Zero One: Digital Transformation, a Runaway Train Thinkstock

Zero One: Digital Transformation, a Runaway Train

The stakes are high, the need for speed great. Who’s driving?

Digital transformation is like a runaway train hurtling toward a tight corner. The stakes are high, the need for speed great. Who’s driving? With hands gripping the controls, line-of-business executives (LOBs), such as finance heads, human resource leaders and chief marketing officers, have become the new buyers of digital transformation technology.

“The aggressive push toward digitization and cloud computing, for one, has greatly emboldened business unit executives and staff to vet, choose and implement their own solutions,” said Carolyn April, senior director of industry analysis at CompTIA, in a research report on the new IT buyer.

Too bad they don’t really understand how it all works.

The rise of the LOB tech buyer coincides with the rise of digital business transformation – a phenomenon unlike anything we’ve seen in tech. Over the next three years, IDC predicts companies will spend an unconscionable $6.3 trillion on digital transformation. A Gartner survey found that half of all CEOs expect their industries to be transformed by digital.

The spend is great because a company’s survival depends on making a successful transformation to the digital world. “Digital is the main reason just over half of the companies on the Fortune 500 have disappeared since the year 2000,” Accenture CEO Pierre Nanterme famously said.

Related: 2017 Salary Guide: 16 Hottest Digital Transformation Skills

At the heart of digital transformation lies the customer experience, the lifeblood of practically every business. Increasingly, digital marketers have become the custodians of the customer experience, making marketing a bellwether of digital transformation.

Along these lines, the CMO has emerged as the biggest LOB buyer of technology. Gartner reports the CMO’s tech budget will surpass the CIO’s this year. All tallied, worldwide corporate IT spending funded by non-IT business units will reach $609 billion this year, up 5.9 percent from 2016, IDC said.

“No role has changed as much as the marketer,” said Doug Pepper, managing director at Shasta Ventures, speaking at the MarTech Conference last week. “They now lead the digital transformation of business.”

If marketing is the bellwether of digital transformation, then the runaway train metaphor is apropos. There are more than 5,000 marketing tech solutions today, up from around 1,000 three years ago. Marketers often make quick buying decisions without a firm grasp of the technology, leading to the creation of a messy tech stack in desperate need of fixing, known in marketing circles as a “Frankenstack.”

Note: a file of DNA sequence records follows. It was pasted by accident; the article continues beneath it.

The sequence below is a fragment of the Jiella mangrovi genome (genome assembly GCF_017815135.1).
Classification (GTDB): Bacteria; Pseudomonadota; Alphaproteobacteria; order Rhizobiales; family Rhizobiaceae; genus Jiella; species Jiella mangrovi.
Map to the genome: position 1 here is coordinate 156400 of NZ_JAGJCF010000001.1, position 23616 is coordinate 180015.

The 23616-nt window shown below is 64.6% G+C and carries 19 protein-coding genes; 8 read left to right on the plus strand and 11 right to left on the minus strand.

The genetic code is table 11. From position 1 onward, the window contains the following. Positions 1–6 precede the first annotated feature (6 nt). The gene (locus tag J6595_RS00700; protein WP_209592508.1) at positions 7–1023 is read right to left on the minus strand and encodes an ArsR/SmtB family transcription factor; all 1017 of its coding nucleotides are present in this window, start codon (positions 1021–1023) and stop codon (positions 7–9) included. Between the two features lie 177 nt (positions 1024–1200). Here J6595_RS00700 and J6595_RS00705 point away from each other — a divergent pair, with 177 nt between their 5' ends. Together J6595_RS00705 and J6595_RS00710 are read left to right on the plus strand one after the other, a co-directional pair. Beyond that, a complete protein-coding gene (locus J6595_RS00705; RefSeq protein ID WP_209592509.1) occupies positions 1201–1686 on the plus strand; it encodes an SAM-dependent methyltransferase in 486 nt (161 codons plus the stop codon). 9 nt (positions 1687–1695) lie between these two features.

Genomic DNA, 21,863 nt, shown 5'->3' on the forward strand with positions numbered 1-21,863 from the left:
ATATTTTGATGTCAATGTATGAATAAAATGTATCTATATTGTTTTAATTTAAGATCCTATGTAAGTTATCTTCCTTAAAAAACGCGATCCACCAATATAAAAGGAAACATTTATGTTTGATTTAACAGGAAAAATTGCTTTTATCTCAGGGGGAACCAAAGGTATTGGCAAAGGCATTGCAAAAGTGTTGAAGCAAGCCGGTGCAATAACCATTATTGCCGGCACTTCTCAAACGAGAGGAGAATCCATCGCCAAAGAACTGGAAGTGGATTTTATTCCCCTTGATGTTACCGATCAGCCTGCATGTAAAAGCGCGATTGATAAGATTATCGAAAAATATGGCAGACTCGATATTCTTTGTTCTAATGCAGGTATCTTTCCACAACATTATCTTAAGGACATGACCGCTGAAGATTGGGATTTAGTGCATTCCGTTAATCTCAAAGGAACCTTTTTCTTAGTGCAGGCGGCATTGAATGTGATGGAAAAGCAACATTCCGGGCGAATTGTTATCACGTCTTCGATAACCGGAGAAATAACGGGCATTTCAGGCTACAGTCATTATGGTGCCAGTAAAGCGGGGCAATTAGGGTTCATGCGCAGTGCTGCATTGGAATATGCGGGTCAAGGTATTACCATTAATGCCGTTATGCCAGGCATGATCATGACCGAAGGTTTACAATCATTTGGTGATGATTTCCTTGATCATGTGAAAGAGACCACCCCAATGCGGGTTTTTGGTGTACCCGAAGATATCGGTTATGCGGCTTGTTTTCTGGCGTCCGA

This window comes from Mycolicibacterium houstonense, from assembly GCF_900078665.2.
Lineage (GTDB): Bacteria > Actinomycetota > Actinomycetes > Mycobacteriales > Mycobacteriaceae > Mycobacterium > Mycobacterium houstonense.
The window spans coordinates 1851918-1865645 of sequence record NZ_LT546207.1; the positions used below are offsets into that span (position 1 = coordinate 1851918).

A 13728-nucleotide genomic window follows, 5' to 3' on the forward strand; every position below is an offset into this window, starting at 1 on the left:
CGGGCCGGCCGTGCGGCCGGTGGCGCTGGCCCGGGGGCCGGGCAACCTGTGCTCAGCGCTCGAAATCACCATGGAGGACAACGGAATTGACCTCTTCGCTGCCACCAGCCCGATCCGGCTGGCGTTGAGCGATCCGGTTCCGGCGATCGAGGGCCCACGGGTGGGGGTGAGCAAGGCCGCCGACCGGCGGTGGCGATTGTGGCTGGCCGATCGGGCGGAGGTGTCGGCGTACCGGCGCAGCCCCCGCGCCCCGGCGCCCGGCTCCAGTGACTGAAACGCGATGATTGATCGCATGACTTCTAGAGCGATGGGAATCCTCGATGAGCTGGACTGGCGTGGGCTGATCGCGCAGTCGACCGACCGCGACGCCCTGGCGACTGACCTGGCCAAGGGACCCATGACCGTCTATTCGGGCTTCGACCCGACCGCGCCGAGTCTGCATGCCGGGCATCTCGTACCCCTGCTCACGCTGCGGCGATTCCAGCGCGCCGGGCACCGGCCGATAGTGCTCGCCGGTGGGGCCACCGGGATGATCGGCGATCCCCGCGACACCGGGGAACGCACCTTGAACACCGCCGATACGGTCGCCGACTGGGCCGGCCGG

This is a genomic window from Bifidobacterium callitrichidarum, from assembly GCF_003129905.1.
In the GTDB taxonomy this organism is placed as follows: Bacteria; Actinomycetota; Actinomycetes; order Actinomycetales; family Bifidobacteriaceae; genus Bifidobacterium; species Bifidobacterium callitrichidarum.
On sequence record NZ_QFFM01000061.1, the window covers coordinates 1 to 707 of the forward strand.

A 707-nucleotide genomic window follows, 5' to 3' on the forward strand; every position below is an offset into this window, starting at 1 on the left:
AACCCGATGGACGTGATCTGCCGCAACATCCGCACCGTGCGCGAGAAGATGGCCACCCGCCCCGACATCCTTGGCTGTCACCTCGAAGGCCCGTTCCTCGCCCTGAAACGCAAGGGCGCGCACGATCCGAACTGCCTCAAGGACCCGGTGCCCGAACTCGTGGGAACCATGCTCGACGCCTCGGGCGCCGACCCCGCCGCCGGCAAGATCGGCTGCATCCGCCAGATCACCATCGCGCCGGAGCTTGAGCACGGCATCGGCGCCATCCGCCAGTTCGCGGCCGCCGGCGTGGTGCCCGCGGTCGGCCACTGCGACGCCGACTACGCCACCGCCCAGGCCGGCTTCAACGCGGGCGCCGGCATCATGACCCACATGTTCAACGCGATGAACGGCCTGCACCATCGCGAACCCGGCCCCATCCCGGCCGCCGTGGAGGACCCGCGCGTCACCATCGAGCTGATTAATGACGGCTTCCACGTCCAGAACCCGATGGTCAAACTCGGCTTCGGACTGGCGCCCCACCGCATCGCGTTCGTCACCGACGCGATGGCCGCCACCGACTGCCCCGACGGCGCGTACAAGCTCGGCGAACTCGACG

So there's real demand for help in getting everything working together and toward business outcomes. “I think we’re in the next phase of innovation – interoperability,” said Praveen Palepu, director for the Microsoft USA central marketing organization, speaking at the MarTech Conference.

Related: Zero One: Digital Transformation Growing Pains

Conversely, the fallout from LOBs making uniformed, disjointed buying decisions is lots of wasted tech investments. At Salesforce Incubator in San Francisco this week, a marketer suggested that marketing tech churn could be as high as 50 percent per year due to poor alignment between marketing and IT. Other marketers said this number seems high. Either way, churn is a telltale sign of companies struggling with digital transformation.

To be fair, marketers and other LOBs are doing a better job working with IT than in years past. In the CompTIA study, four out of 10 LOBs said their department works jointly with IT to determine which hardware, software, services and other tech solutions they will deploy. Many CFOs, CMOs and other LOBs have dedicated technology roles inside their departments, from data scientists to software developers.

“Business units and IT staff collaborate around tech choices, a dynamic that seems to suggest that the incidence of purely ‘rogue’ IT behavior by LOB managers may have diminished,” April said.

Related: The Doyle Report: Do You Have What It Takes to Sell to Tech’s New Buyers?

For the channel, there’s a silver lining in digital transformation and the rise of the LOB buyer. Channel companies that play in certain industries and geographies can help marketers and other LOBs make technology choices that solve their business challenges. They can build a short list of vendors. They can align digital transformation technologies with other parts of the business. They can consult on a digital transformation strategy. They can architect, integrate and fix marketing’s dreaded Frankenstack.

In other words, they can stop the train from derailing.

Based in Silicon Valley, Tom Kaneshige writes the Zero One blog covering digital transformation, AI, marketing tech and the Internet of Things for line-of-business executives. He is eager to hear how digital transformation is impacting your business. You can reach him at [email protected]  

Hide comments


  • Allowed HTML tags: <em> <strong> <blockquote> <br> <p>

Plain text

  • No HTML tags allowed.
  • Web page addresses and e-mail addresses turn into links automatically.
  • Lines and paragraphs break automatically.